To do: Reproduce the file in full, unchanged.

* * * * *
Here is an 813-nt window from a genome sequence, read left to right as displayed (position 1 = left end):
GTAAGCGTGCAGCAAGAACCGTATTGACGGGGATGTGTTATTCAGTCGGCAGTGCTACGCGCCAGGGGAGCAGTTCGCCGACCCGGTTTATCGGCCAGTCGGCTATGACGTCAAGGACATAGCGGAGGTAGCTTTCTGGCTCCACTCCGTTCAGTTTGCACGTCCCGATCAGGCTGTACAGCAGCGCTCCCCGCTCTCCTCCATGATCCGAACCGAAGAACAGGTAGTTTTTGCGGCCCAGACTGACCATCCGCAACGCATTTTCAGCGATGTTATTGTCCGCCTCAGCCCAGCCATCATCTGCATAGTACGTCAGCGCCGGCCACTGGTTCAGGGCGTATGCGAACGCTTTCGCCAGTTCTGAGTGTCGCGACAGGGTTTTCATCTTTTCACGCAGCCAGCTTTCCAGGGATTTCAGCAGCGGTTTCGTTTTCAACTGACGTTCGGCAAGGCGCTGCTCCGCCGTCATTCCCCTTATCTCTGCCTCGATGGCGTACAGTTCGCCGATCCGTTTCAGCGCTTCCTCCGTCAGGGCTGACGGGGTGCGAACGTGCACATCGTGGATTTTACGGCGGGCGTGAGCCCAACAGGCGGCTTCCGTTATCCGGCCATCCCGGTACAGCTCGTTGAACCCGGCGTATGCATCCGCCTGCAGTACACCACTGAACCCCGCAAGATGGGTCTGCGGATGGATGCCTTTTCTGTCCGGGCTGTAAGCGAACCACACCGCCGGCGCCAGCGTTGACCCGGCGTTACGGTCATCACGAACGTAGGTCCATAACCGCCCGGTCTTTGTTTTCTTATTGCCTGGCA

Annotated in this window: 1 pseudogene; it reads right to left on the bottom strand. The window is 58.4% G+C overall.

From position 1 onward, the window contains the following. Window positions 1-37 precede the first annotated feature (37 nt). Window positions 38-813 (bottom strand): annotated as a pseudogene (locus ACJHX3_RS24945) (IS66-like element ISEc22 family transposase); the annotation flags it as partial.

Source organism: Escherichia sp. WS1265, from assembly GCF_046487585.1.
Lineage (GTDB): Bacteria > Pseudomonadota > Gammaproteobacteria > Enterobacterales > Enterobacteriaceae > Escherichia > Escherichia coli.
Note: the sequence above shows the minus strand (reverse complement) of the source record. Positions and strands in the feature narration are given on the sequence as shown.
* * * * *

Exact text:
Here is an 813-nt window from a genome sequence, read left to right as displayed (position 1 = left end):
GTAAGCGTGCAGCAAGAACCGTATTGACGGGGATGTGTTATTCAGTCGGCAGTGCTACGCGCCAGGGGAGCAGTTCGCCGACCCGGTTTATCGGCCAGTCGGCTATGACGTCAAGGACATAGCGGAGGTAGCTTTCTGGCTCCACTCCGTTCAGTTTGCACGTCCCGATCAGGCTGTACAGCAGCGCTCCCCGCTCTCCTCCATGATCCGAACCGAAGAACAGGTAGTTTTTGCGGCCCAGACTGACCATCCGCAACGCATTTTCAGCGATGTTATTGTCCGCCTCAGCCCAGCCATCATCTGCATAGTACGTCAGCGCCGGCCACTGGTTCAGGGCGTATGCGAACGCTTTCGCCAGTTCTGAGTGTCGCGACAGGGTTTTCATCTTTTCACGCAGCCAGCTTTCCAGGGATTTCAGCAGCGGTTTCGTTTTCAACTGACGTTCGGCAAGGCGCTGCTCCGCCGTCATTCCCCTTATCTCTGCCTCGATGGCGTACAGTTCGCCGATCCGTTTCAGCGCTTCCTCCGTCAGGGCTGACGGGGTGCGAACGTGCACATCGTGGATTTTACGGCGGGCGTGAGCCCAACAGGCGGCTTCCGTTATCCGGCCATCCCGGTACAGCTCGTTGAACCCGGCGTATGCATCCGCCTGCAGTACACCACTGAACCCCGCAAGATGGGTCTGCGGATGGATGCCTTTTCTGTCCGGGCTGTAAGCGAACCACACCGCCGGCGCCAGCGTTGACCCGGCGTTACGGTCATCACGAACGTAGGTCCATAACCGCCCGGTCTTTGTTTTCTTATTGCCTGGCA

Annotated in this window: 1 pseudogene; it reads right to left on the bottom strand. The window is 58.4% G+C overall.

From position 1 onward, the window contains the following. Window positions 1-37 precede the first annotated feature (37 nt). Window positions 38-813 (bottom strand): annotated as a pseudogene (locus ACJHX3_RS24945) (IS66-like element ISEc22 family transposase); the annotation flags it as partial.

Source organism: Escherichia sp. WS1265, from assembly GCF_046487585.1.
Lineage (GTDB): Bacteria > Pseudomonadota > Gammaproteobacteria > Enterobacterales > Enterobacteriaceae > Escherichia > Escherichia coli.
Note: the sequence above shows the minus strand (reverse complement) of the source record. Positions and strands in the feature narration are given on the sequence as shown.